Bombing Syria: Thousands hit the streets in Europe

Protesters in UK and Spain demand their governments not launch air strikes against ISIL in Syria after Paris attacks.

    Bombing Syria: Thousands hit the streets in Europe
    Demonstrators protest against British bombing of Syria outside Downing Street in London on Saturday [Andy Rain/EPA]

    Thousands of people demonstrated in London and Madrid against the potential participation of their countries in air strikes in Syria, as political momentum grows to broaden the fight against the Islamic State of Iraq and the Levant (ISIL).

    At least 5,000 people gathered in central London on Saturday carrying placards reading "Don't bomb Syria", "Drop Cameron, not bombs", and "Don't add fuel to the fire."

    "[Prime Minister] David Cameron's incoherent proposals for action in Syria will do nothing to weaken ISIL, but will instead inflame the civil war, deepen the misery of the Syrian people, and increase the terrorist risk," said the Stop the War Coalition protest movement.

    Cameron on Thursday laid out the case for British fighter jets, already bombing ISIL targets in Iraq, to join France, the US, and others in targeting ISIL strongholds in neighbouring Syria.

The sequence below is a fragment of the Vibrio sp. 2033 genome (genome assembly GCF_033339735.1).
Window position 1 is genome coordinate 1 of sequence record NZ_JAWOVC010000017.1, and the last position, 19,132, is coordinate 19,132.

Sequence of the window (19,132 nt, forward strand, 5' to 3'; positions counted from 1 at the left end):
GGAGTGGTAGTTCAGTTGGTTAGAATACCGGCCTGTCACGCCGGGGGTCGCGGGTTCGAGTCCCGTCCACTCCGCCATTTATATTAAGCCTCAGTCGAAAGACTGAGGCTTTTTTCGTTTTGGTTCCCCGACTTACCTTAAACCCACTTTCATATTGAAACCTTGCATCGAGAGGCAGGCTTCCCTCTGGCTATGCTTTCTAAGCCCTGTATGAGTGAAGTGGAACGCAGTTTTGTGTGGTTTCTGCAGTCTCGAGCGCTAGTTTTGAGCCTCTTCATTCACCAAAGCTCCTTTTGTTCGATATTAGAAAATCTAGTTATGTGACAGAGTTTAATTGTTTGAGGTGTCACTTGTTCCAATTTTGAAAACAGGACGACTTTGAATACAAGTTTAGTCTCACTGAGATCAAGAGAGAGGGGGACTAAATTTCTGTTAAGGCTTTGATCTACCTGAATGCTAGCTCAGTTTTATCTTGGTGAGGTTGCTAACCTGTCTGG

A parliamentary vote on bombing Syria is expected as early as this week, and many formerly reluctant politicians are thought to have changed their minds after the Paris attacks earlier this month.

     Spanish Prime Minister Mariano Rajoy, who faces a December general election, said he would hold off on any decision on action in Syria [JJ Guillen/EPA]

    Also on Saturday, about 5,000 people demonstrated against potential Spanish involvement in the conflict, with protesters chanting "No to war" outside the Reina Sofia museum in the capital Madrid.


    OPINION: Blundering British foreign policy


    Protesters answered a "not in our name" petition from dozens of artists that received about 34,000 online signatures to date, as European governments consider joining the air war in Syria.

    Prime Minister Mariano Rajoy, who faces a December general election, said he would hold off on any decision.

    "Decisions have to be well thought through, as in any aspect of life," said Rajoy, who added Madrid was in touch with its allies pending a clear plan of action.

    Rajoy's Popular Party is mindful of how in March 2004, under his predecessor Jose Maria Aznar, who had backed the US intervention in Iraq a year earlier, lost the general election which took place three days after 191 people were killed in a series of Madrid train bombings.

     Thousands rally in UK against bombing Syria

    SOURCE: Al Jazeera And AFP


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